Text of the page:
The number of hungry people in the world has dropped by 100 million over the last 10 years but one in nine are still undernourished, with Asia home to the majority of the underfed, says UN.
The UN's food agencies said the global number was down over 200 million since the early 1990s, but warned that despite the progress made, "about 805 million people in the world, or one in nine, suffer from hunger."
But the battle to reduce hunger is being made more difficult not only by conflicts in the Middle East and Africa, but also by the Ebola crisis.
The Millennium Development Goal of halving the proportion of undernourished people by 2015 is within reach "if appropriate and immediate efforts are stepped up," the Food and Agriculture Organization, International Fund for Agricultural Development and World Food Programme said in a yearly report.
To date, 63 developing countries have reached the target and six more are on track to reach it by 2015, they said.
"This is proof that we can win the war against hunger and should inspire countries to move forward, with the assistance of the international community as needed," the agencies said in a joint message.
However, "the biggest challenge to achieving 'zero hunger' is conflicts which turn into food crises, such as in Iraq, Syria, South Sudan and Central Africa, as well as the Ebola crisis affecting Guinea, Nigeria and Sierra Leone," WFP head Ertharin Cousin told journalists at the unveiling of the report.
"The sick are not harvesting their crops and the loss of this harvest will be considerable, impacting up to 1.3 million people," she said.
- 'Time has run out' -
The "State of Food Insecurity in the World" report said access to food had improved rapidly in countries that had seen overall economic progress, notably in East and Southeast Asia, but also South Asia and Latin America.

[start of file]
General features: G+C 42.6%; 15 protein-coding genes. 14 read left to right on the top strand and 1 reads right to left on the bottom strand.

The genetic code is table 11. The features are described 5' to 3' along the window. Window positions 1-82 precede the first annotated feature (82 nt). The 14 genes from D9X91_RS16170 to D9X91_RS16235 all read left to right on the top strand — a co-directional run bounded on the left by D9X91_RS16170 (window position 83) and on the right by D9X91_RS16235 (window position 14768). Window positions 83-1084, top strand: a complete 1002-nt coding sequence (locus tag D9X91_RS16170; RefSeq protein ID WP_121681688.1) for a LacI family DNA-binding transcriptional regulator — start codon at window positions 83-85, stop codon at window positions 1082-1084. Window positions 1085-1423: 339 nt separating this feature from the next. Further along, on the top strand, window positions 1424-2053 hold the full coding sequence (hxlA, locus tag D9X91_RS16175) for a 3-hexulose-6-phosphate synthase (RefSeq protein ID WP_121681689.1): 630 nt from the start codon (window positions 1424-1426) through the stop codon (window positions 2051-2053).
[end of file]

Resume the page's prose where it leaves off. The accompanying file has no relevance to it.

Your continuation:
However, despite significant progress overall, several regions and sub-regions are struggling, with more than one in four people still chronically undernourished in Sub-Saharan Africa, while Asia as a whole is home to the majority of the hungry, some 526 million people.
And while 25 countries have achieved the "more ambitious World Food Summit (WFS) target of halving the number of undernourished people by 2015", the UN said "time has run out on reaching the WFS target at the global level."
While many developing countries are still struggling to improve access to food for the poorest people, bad diets are hampering the battle against malnutrition in others, leading to serious health problems.
"Despite considerable improvements over the last two decades, stunting, underweight and micronutrient deficiencies remain stubbornly high, even where availability and access no longer pose problems," the report said.
In Sub-Saharan Africa, hit by political instability, war and civil strife, sluggish income growth, high poverty rates and poor infrastructure have hampered access to the limited food supplies, leading to a prevalence of stunted and underweight children under five.
- 'Neither pity nor charity' -
In Asia, the fight against hunger has been helped by improvements in China, Indonesia, Thailand and Vietnam in particular, thanks largely to their rapid economic growth over the past three decades.
But the Caucasus and Central Asia are still exposed to food supply swings or political instability, and on the whole Asia continues to face challenges in how food is consumed, with problematic hygiene conditions and a continuing need to improve dietary quality, the report said.
The UN said eradicating hunger "will make a major contribution to poverty reduction and to global peace and stability" and urged international leaders to invest in sustainable family farming.
"Family farmers produce a high proportion of the food we eat and are, by far, the biggest source of employment in the world. They are also the custodians of the world?s agricultural biodiversity and other natural resources," the report said.
Key measures to tackle hunger include improving links between farmers and markets, cutting down on food waste -- particularly after harvests -- and raising incomes, it said.
"Those affected by hunger need neither pity nor charity, but security in order to work and cultivate their lands," said John McIntire from IFAD's program management department.